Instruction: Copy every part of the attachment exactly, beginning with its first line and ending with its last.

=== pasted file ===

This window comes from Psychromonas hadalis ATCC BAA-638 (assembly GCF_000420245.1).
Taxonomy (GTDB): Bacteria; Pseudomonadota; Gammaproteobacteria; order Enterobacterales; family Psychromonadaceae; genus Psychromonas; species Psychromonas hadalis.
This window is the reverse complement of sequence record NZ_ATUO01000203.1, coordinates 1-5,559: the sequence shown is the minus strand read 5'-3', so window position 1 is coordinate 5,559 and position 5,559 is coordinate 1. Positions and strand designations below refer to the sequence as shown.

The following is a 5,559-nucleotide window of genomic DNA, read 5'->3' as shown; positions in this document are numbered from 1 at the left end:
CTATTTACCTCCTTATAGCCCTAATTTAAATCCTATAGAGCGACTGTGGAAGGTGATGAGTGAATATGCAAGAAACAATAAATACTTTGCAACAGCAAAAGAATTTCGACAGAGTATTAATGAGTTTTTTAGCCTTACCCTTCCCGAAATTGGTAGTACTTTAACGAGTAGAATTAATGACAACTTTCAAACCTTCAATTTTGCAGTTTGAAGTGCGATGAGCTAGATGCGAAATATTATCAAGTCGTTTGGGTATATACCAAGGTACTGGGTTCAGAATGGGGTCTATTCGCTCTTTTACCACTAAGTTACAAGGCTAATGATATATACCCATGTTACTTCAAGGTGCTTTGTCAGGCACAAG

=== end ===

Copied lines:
This window comes from Psychromonas hadalis ATCC BAA-638 (assembly GCF_000420245.1).
Taxonomy (GTDB): Bacteria; Pseudomonadota; Gammaproteobacteria; order Enterobacterales; family Psychromonadaceae; genus Psychromonas; species Psychromonas hadalis.
This window is the reverse complement of sequence record NZ_ATUO01000203.1, coordinates 1-5,559: the sequence shown is the minus strand read 5'-3', so window position 1 is coordinate 5,559 and position 5,559 is coordinate 1. Positions and strand designations below refer to the sequence as shown.

The following is a 5,559-nucleotide window of genomic DNA, read 5'->3' as shown; positions in this document are numbered from 1 at the left end:
CTATTTACCTCCTTATAGCCCTAATTTAAATCCTATAGAGCGACTGTGGAAGGTGATGAGTGAATATGCAAGAAACAATAAATACTTTGCAACAGCAAAAGAATTTCGACAGAGTATTAATGAGTTTTTTAGCCTTACCCTTCCCGAAATTGGTAGTACTTTAACGAGTAGAATTAATGACAACTTTCAAACCTTCAATTTTGCAGTTTGAAGTGCGATGAGCTAGATGCGAAATATTATCAAGTCGTTTGGGTATATACCAAGGTACTGGGTTCAGAATGGGGTCTATTCGCTCTTTTACCACTAAGTTACAAGGCTAATGATATATACCCATGTTACTTCAAGGTGCTTTGTCAGGCACAAG